This is not the first book about IDA Pro. However, this is the first
book I recommend to anyone using IDA Pro because of the following points:
- Comprehensive: it describes all major IDA features
by starting at the beginning and going all the way to the end.
Experienced users may be tempted to skip the first few chapters; resist this
temptation and you will discover something new (I did
- Accurate: it is very difficult to be detailed and precise when describing
such a complex product. Chris does it excellently well.
- Real: handles real world malware, packers, and obfuscated code
- No fillers: it is direct and concise
- Profound: this is not just a collection of recipes or tricks, but will give
you a better understanding of the IDA architecture, thus saving you
from unnecessary frustration. Knowing the limitations of your tool is just as
important as knowing its capabilities.
It comes tons of code snippets, scripts, and sample modules. Programming for IDA Pro is covered
too: from simple plugins to processor modules.
If you want to use IDA efficiently, get your copy from No Starch Press!
UPD for numerologists: the book has exactly 640 pages, no less, no more!
I’m happy to tell you that Mr. Elias Bachaalany has joined our development team!
He is one of keenest and most knowledgeable IDA users. Elias bought his first copy of IDA long ago while he was a student. Immediately after that he contacted us with tons of questions, suggestions, ideas how to improve things, etc. While we addressed most his questions, we could not handle everything. Then he designed and implemented many free and open source scripts and plugins for IDA.
We are lucky to have him in our team. I’m sure that very soon we will see new nice features in IDA Pro created by Elias. Stay tuned!
Sometimes names just do not reflect the nature of things. Sometimes it is our fault to attribute a wrong meaning to names. I do not know which of the above holds for Windows ASLR. After Alex Sotirov and Mark Dowd’s talk at Blackhat I know that ASLR is not that random despite of its name.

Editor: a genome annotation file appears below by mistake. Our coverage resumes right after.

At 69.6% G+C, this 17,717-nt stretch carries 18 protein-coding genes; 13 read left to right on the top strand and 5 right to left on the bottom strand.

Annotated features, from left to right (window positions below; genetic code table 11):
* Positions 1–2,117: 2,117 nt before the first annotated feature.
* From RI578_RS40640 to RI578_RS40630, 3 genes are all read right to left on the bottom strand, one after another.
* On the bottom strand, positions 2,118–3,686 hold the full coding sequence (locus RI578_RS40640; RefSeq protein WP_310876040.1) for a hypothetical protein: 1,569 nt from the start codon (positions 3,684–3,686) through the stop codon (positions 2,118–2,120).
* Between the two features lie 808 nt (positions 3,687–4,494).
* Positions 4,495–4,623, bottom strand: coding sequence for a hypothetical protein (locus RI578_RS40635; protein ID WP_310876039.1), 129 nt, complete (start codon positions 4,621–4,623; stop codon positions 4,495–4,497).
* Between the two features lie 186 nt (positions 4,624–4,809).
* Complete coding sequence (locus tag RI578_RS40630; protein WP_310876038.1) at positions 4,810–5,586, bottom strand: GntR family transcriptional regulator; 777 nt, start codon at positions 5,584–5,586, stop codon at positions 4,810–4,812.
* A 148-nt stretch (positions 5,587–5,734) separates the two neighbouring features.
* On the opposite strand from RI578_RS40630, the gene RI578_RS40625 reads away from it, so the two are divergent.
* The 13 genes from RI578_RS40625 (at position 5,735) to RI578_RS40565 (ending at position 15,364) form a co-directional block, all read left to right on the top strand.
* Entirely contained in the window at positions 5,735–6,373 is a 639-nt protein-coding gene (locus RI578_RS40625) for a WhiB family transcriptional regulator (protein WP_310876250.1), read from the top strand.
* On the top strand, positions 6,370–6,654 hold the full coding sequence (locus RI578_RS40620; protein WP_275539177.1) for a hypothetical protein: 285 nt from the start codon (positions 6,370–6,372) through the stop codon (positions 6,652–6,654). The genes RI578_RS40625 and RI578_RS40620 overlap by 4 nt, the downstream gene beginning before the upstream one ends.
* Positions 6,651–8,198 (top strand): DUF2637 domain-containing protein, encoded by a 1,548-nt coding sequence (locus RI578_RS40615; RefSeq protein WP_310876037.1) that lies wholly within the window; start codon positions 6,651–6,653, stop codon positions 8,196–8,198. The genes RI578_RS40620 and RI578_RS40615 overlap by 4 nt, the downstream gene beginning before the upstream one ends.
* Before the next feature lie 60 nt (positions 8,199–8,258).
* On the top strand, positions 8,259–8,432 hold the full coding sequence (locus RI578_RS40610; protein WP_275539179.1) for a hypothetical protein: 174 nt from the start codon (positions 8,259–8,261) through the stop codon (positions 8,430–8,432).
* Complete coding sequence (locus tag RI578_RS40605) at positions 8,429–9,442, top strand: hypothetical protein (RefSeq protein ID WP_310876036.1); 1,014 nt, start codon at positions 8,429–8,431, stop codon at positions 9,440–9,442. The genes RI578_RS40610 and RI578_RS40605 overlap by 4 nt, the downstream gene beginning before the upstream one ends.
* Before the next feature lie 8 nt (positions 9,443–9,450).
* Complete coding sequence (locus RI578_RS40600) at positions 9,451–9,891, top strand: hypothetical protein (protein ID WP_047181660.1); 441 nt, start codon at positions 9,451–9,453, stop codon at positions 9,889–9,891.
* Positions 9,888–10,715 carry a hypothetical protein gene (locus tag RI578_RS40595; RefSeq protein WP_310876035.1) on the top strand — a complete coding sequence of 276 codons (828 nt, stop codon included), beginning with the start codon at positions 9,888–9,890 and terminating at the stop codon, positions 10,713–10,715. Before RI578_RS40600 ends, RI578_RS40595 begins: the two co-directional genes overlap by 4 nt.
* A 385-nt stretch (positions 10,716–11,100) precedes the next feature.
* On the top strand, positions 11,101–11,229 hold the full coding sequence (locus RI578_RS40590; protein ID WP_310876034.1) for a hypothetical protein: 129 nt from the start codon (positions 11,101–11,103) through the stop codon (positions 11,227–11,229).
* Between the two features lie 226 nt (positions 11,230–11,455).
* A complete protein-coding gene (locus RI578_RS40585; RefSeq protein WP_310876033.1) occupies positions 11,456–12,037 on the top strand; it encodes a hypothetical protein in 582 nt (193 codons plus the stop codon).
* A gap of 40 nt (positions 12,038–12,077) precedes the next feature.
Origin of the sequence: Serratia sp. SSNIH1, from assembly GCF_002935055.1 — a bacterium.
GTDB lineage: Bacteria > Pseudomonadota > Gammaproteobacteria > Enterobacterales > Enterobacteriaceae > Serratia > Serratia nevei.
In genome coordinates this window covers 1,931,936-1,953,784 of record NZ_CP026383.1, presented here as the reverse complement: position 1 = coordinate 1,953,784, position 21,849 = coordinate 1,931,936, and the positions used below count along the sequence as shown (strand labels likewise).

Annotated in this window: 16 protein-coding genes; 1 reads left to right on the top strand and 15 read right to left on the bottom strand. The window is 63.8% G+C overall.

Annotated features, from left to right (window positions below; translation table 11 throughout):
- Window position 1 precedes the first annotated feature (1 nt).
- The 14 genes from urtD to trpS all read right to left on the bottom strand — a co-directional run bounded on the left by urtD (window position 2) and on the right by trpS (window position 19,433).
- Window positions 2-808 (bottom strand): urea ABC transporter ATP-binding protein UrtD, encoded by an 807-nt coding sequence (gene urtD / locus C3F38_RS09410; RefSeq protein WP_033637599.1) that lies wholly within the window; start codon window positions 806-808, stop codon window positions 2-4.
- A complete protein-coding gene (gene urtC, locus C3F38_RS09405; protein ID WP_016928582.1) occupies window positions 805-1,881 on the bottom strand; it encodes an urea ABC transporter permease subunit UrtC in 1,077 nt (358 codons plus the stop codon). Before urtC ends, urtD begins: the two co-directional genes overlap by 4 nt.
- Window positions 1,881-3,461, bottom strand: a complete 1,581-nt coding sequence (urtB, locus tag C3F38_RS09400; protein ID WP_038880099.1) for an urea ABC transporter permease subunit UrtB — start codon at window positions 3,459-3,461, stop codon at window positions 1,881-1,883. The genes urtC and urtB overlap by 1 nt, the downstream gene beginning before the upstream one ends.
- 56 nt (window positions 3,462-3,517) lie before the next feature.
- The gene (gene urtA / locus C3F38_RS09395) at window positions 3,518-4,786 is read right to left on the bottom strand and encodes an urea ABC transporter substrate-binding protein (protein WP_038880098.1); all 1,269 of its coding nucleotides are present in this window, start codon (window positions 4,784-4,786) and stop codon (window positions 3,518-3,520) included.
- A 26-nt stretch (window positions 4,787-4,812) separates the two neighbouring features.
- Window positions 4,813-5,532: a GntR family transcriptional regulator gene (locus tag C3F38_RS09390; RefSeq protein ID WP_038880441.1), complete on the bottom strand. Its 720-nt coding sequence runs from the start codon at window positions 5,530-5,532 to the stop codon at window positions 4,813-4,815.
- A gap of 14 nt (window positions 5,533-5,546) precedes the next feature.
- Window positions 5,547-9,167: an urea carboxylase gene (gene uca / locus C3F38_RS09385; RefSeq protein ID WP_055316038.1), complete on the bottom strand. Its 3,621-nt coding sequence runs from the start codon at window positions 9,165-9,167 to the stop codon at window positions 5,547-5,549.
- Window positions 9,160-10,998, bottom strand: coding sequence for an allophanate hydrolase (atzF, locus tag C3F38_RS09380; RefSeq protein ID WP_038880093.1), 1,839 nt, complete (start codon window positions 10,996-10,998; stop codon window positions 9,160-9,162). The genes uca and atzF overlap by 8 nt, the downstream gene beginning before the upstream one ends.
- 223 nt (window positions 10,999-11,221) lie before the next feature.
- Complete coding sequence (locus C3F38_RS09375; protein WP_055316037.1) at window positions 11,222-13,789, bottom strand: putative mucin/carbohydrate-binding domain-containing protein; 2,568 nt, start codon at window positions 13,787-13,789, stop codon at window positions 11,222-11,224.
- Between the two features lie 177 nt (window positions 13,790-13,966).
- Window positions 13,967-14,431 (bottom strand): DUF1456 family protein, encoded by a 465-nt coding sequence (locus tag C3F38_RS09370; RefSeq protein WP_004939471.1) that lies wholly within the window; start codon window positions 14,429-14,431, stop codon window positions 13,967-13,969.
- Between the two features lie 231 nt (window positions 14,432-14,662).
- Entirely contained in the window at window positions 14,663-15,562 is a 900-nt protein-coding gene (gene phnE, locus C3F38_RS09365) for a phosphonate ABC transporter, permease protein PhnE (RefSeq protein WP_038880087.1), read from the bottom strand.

The ASLR abbreviation contains “randomization”, which is enough (at least for me) to deduce that EXEs and DLLs get loaded at randomly chosen addresses. I was wrong to think that this makes it hard for the attacker to guess the loaded addresses. As it turns out, binaries get loaded to somehow predictable addresses.
While I understand that there were some technical difficulties and compatibility issues, the implementation choices made for ASLR effectively weakened it a lot to the point that it failed to deliver the promised.
Another revelation of this talk was that IE happily loads any .NET DLL provided by the web server using the plain old LoadLibrary function. The ramifications of this are enormous because the system is essentially accepting raw binary data (a file of the PE file format) and runs it on the user’s computer. No need to talk about GS, SafeSEH and any other protections mechanisms after this.
The outcome of these two choices is also predictable, as Alex and Mark demonstrated to us: anyone visiting a malicious web site with IE can be easily owned.
There were other interesting talks at Blackhat, no way I can mention all of them here. Just one more pointer: I was amused and amazed by Hovav Scacham’s Return-Oriented Programming. As it turns out, pieces of “good” code in standard libraries can be used to build a turing-complete machine. This machine is programmable by the attacker using a byte code which does not require the X (execute) bit in the page permissions. This defeats W^X or DEP protections.
My talk on decompilers was received well. If you missed it, find the white paper here.
Heading to DEFCON now, for more interesting talks!